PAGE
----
Gutzon Borglum (1867-1941), Herding Scene, watercolor, sight: 8.5 x 12.75", frame: 19 x 32"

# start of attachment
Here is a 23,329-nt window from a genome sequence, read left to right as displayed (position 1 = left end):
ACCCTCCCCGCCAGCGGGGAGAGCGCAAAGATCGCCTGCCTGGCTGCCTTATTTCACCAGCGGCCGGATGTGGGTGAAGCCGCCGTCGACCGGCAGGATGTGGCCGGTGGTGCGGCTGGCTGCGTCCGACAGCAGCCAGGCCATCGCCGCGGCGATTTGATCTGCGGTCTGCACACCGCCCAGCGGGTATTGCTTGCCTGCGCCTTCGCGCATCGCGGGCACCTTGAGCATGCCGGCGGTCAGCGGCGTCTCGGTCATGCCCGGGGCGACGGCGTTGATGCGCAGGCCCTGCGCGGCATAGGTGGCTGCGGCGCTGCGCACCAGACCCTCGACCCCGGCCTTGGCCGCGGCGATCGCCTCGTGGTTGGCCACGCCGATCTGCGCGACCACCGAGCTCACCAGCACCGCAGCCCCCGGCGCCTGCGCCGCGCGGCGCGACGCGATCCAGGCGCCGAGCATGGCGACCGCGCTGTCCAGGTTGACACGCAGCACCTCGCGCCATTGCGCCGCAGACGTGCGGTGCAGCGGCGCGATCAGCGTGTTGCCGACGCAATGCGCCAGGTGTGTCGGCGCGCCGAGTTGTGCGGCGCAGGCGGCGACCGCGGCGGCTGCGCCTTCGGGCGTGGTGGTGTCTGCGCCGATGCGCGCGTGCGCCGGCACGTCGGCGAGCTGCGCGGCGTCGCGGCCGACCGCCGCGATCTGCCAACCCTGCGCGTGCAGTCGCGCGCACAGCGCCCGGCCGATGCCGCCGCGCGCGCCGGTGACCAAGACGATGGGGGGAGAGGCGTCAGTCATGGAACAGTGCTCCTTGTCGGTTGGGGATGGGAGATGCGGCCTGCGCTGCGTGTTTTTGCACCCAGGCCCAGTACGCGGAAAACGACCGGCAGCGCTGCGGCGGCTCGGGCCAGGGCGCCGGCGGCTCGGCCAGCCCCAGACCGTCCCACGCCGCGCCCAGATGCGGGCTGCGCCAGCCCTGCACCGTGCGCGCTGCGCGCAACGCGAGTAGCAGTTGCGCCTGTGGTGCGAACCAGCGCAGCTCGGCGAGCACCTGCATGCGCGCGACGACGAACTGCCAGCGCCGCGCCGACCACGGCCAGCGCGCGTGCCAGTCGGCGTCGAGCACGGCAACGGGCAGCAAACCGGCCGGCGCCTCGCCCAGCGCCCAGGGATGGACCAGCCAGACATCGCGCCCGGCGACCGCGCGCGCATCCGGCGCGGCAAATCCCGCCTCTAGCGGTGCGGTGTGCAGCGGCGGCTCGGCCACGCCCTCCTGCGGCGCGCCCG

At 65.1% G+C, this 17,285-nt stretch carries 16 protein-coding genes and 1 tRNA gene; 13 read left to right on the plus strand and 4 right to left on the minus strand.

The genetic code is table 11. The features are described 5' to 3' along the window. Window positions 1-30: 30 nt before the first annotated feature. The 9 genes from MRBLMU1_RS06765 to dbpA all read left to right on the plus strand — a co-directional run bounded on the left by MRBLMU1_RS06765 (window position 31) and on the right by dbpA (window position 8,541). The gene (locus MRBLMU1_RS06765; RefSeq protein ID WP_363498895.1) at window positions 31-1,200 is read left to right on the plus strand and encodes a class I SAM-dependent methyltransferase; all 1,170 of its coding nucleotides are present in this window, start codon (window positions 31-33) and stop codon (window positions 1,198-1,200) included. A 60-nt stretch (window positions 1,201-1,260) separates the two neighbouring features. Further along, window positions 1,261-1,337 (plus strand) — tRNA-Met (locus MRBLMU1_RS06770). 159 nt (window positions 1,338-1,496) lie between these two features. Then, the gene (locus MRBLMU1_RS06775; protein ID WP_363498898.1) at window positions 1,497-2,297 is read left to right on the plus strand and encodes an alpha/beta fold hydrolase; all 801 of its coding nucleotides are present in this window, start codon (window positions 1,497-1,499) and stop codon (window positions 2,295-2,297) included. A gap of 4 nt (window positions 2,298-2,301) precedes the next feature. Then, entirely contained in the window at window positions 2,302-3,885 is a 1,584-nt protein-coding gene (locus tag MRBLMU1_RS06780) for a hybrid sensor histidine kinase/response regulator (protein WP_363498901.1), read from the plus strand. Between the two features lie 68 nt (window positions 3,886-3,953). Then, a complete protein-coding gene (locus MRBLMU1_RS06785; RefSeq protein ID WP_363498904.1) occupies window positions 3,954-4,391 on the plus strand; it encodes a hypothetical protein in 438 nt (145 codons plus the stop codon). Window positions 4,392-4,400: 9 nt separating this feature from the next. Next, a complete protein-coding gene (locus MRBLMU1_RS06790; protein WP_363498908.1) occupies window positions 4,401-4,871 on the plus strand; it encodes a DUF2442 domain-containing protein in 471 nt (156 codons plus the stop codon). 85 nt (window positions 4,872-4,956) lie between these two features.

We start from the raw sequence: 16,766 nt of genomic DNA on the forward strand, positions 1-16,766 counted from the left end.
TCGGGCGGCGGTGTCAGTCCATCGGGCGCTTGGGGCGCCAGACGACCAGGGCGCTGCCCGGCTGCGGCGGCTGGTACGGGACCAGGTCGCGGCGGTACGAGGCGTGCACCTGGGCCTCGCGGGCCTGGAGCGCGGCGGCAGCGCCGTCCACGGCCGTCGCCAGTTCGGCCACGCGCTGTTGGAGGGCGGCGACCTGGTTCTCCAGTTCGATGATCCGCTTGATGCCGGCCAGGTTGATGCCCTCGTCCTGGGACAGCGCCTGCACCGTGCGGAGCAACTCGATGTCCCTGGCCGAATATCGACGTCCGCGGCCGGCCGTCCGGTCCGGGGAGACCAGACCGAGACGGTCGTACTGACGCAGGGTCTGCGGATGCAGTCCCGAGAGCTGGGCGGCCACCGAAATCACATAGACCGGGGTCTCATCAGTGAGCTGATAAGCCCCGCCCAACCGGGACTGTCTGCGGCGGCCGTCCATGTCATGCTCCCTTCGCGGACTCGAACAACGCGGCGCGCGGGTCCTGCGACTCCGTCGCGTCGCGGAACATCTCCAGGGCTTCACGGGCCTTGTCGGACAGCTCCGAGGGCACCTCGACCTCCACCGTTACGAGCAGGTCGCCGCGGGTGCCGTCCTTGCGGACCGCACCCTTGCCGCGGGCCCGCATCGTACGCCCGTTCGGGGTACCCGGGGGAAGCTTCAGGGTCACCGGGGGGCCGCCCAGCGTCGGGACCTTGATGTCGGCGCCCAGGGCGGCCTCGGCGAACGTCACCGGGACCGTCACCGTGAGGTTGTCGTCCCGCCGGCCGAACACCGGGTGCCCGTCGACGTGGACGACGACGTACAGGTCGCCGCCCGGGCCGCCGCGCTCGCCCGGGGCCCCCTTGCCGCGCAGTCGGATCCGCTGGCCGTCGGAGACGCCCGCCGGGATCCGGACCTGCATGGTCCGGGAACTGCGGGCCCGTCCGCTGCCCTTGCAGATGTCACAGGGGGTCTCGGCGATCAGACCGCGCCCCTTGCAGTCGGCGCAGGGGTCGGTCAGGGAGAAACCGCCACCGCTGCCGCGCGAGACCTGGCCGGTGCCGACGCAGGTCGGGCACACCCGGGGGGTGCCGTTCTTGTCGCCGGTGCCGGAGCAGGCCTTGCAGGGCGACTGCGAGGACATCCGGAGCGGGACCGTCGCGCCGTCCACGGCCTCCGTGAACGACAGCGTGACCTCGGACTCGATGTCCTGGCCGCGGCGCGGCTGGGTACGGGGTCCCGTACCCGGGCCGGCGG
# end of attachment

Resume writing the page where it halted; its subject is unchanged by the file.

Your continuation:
Born near Bear Lake, Idaho on March 25, 1867, he died in Chicago, Illinois, March 6, 1941. A sculptor, painter, and illustrator, he specialized in landscapes and scenes of horses. Borglum attended public school in Nebraska and St. Mary's College near Topeka where he became acquainted with Native American art. Apprenticed to a lithographer in Los Angeles in early 1880's, he then worked for a fresco painter and began painting in oils. Borglum studied painting with Virgil Williams and William Keith at the San Francisco Art Association in 1885 to 1888 before returning to Los Angeles to paint and begin to sculpt. He traveled east in 1890 and then to Paris to study at the AcademiÃ© Julian, the Ecole des Beaux Arts and with the sculptor Stephan Sinding. He traveled through Holland, Belgium and Spain then returned in 1902 to California. His first important exhibition was in London. He taught at the Art Students League in New York from 1906 to 1907. Borglum created the Apostles for the Cathedral of St. John the Divine in New York City, the Sheridan Monument in Washington, DC, the head of Lincoln in Newark, New Jersey, General Lee at Stone Mountain in Georgia, and worked from 1927 to 1941 on the heads of the presidents at Mt. Rushmore, South Dakota. Borglum also had studios in Raleigh, North Carolina, and San Antonio, Texas, where in 1925, he executed a bronze monument for the Old Trail Drivers Association. It was eventually placed at the Rangers Museum, adjoining the Witte Memorial Museum. His studio that he had remodeled for a considerable sum became the Museum Art School when Borglum left in 1937 with disappointment that he had not received a commission for the Texas Centennial. However, he continued to maintain a residence in San Antonio, and working from there, he created many works including statues of General John Campbell of Arizona, the poet Sidney Lanier, President Woodrow Wilson, and the models for his Mount Rushmore National Memorial.